JpGU-AGU Joint Meeting 2017

Presentation information

[EE] Poster

S (Solid Earth Sciences) » S-IT Science of the Earth's Interior & Tectonophysics

[S-IT25] [EE] New constraints on the asthenosphere and its role in plate tectonics

Sat. May 20, 2017 3:30 PM - 5:00 PM Poster Hall (International Exhibition Hall HALL7)

convener:William Bythewood Hawley(University of California Berkeley), Hitoshi Kawakatsu(Earthquake Research Institute, University of Tokyo), Kosuke Heki(Department of Earth and Planetary Sciences, Faculty of Science, Hokkaido University), Thorsten W Becker(Jackson School of Goesciences, The University of Texas at Austin)

[SIT25-P06] Super-weak asthenosphere in light of plate motions and azimuthal anisotropy

*Thorsten W Becker1 (1.Jackson School of Goesciences, The University of Texas at Austin)

Keywords:asthenosphere, plate motions, azimuthal anisotropy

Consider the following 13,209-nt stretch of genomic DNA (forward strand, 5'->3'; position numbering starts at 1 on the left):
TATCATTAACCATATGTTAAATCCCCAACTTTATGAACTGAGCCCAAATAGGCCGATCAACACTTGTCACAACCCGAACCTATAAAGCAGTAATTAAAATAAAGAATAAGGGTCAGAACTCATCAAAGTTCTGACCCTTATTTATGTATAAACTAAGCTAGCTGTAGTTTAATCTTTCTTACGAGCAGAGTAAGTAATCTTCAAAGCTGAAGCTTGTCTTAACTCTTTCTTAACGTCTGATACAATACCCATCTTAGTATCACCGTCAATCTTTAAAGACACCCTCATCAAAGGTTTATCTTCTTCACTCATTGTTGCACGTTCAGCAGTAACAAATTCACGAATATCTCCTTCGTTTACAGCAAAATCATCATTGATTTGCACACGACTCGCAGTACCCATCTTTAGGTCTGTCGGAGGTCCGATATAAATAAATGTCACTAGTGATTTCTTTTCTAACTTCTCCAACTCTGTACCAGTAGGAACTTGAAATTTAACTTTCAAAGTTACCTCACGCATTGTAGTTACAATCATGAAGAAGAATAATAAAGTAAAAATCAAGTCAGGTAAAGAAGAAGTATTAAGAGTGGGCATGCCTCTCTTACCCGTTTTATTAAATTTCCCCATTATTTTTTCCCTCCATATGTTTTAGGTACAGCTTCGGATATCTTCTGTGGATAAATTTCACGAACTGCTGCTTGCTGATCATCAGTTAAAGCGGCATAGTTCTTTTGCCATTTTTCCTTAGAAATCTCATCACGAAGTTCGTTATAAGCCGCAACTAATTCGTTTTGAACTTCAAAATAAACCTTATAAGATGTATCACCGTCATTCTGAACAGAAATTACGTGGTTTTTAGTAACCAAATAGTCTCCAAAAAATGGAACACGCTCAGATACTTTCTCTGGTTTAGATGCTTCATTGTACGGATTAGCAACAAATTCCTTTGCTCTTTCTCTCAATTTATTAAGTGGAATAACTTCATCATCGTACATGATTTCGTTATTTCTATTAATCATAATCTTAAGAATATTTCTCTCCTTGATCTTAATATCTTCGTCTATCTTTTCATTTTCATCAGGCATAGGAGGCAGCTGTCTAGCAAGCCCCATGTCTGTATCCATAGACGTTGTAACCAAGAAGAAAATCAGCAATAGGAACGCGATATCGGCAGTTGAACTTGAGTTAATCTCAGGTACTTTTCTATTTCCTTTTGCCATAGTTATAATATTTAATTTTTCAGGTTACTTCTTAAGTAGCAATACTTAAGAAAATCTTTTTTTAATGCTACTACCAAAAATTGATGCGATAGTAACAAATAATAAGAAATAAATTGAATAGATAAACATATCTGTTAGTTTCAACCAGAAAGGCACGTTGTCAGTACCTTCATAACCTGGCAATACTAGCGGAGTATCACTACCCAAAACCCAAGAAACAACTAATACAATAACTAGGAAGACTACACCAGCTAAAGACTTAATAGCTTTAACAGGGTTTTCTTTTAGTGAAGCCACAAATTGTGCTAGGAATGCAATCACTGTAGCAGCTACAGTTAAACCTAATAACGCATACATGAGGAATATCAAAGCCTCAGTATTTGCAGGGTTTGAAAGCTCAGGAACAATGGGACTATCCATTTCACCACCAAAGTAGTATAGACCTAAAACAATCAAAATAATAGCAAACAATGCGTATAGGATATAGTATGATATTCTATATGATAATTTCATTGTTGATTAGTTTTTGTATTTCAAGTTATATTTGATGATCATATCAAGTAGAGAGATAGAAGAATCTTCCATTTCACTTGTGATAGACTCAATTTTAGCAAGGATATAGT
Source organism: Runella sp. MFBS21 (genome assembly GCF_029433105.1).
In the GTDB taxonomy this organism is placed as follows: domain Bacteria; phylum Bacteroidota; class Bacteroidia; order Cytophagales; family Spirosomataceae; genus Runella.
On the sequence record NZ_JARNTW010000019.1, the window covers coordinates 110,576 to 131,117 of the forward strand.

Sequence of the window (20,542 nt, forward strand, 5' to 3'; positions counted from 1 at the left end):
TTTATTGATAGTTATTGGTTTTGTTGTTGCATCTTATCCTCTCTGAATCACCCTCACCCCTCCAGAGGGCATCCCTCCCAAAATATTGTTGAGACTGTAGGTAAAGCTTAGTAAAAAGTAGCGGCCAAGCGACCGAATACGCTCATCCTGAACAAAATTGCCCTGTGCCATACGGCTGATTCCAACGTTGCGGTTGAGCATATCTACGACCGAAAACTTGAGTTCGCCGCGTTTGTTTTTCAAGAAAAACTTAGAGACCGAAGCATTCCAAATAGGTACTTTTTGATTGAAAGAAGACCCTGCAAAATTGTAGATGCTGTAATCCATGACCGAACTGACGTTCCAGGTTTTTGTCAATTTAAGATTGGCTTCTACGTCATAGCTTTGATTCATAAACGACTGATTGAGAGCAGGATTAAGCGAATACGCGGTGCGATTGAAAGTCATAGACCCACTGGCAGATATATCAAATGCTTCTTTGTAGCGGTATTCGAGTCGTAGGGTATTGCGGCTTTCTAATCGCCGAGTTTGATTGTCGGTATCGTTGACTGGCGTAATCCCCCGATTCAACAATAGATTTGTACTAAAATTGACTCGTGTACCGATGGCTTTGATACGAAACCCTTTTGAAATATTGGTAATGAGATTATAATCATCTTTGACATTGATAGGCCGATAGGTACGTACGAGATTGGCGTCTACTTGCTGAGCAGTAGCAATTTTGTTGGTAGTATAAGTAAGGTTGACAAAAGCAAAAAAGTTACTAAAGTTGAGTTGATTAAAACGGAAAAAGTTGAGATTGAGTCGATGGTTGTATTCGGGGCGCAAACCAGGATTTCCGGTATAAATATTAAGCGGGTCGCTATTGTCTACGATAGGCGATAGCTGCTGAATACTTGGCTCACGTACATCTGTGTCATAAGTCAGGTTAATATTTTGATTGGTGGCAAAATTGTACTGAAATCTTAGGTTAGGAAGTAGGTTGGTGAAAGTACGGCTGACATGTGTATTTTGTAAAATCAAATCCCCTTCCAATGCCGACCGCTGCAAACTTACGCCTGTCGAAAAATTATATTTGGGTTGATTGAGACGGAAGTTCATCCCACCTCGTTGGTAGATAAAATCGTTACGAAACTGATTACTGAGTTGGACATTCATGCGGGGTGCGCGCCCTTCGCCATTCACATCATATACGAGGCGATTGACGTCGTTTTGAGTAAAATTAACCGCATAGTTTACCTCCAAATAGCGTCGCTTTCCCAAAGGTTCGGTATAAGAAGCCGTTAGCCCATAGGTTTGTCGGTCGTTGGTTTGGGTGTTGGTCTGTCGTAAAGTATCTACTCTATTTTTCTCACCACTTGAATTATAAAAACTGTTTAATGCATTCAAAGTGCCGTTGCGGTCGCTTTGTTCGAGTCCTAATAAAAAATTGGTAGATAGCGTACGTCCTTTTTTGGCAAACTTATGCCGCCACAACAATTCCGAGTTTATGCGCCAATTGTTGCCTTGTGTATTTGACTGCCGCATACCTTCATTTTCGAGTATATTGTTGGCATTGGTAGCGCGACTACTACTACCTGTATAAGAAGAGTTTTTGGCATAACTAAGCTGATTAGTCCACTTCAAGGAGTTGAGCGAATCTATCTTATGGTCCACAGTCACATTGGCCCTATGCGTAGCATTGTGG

Plate motions and azimuthal seismic anisotropy from surface waves are consistent with a strong, oceanic lithosphere that is predominantly dragged by slabs, and weakened upon subduction. Plates are underlain and sustained by a moderately weak asthenosphere, as expected from the temperature and pressure dependence of olivine viscosity for the upper mantle. However, recent observations from active source seismology, magneto-tellurics, body wave anisotropy, and postseismic surface deformation can be interpreted to imply the existence of a very weak channel of low viscosity material, potentially decoupling plates, not unlike a plume-fed asthenosphere scenario in several ways. Here, I explore the implications of such a decoupling channel for plate driving forces as well as observations of seismic anisotropy. The thickness and viscosity reduction of the channel are expected to trade off with each other, and plate motions are sensitive to the lateral extent of this super-weak asthenosphere. While there is some ambiguity of plate motion metrics with the strength of slabs, seismic anisotropy is expected to be sensitive to how shear is localized with depth. The overall good fit of azimuthal anisotropy patterns to flow model predictions brakes down for a number of the more extreme lateral and depth-dependent viscosity scenarios. This may imply that weakening mechanisms may not apply globally under plates, but are rather limited to isolated regions, perhaps associated with melt-rich pockets that have limited connectivity.